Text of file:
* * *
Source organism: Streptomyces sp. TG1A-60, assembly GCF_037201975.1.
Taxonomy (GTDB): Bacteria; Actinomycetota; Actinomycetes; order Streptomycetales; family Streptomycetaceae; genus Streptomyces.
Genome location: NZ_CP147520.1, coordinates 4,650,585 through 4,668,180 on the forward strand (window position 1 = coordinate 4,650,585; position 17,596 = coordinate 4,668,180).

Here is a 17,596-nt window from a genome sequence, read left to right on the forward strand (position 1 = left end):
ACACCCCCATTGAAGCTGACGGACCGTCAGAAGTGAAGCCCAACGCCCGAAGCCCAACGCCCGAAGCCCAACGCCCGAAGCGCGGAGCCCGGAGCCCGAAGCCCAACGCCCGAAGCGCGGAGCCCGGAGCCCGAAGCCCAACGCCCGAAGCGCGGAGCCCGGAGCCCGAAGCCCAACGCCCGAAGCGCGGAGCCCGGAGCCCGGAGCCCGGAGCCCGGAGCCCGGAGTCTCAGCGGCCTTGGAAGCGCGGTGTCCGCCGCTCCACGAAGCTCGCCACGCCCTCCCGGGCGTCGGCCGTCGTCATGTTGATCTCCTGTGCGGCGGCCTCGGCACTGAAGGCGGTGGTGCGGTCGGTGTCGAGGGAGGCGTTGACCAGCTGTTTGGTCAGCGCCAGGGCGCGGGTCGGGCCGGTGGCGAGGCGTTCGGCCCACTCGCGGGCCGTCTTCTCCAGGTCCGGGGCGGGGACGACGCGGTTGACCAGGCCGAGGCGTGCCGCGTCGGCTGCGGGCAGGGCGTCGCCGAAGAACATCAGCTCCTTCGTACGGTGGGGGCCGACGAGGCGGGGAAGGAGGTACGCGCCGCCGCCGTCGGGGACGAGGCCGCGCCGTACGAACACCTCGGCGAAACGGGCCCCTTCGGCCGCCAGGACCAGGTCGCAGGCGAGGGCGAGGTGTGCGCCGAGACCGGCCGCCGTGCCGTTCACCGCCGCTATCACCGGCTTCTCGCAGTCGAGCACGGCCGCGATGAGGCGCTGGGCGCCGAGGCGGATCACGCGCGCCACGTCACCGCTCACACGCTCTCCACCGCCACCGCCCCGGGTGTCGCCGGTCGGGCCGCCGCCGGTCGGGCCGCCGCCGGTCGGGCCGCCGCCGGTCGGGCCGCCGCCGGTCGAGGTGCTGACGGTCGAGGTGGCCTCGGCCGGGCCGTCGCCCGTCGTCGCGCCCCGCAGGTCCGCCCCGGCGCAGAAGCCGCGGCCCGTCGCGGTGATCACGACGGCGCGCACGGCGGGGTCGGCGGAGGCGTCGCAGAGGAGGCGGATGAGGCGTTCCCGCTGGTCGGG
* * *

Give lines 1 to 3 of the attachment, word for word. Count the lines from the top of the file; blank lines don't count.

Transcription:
Source organism: Streptomyces sp. TG1A-60, assembly GCF_037201975.1.
Taxonomy (GTDB): Bacteria; Actinomycetota; Actinomycetes; order Streptomycetales; family Streptomycetaceae; genus Streptomyces.
Genome location: NZ_CP147520.1, coordinates 4,650,585 through 4,668,180 on the forward strand (window position 1 = coordinate 4,650,585; position 17,596 = coordinate 4,668,180).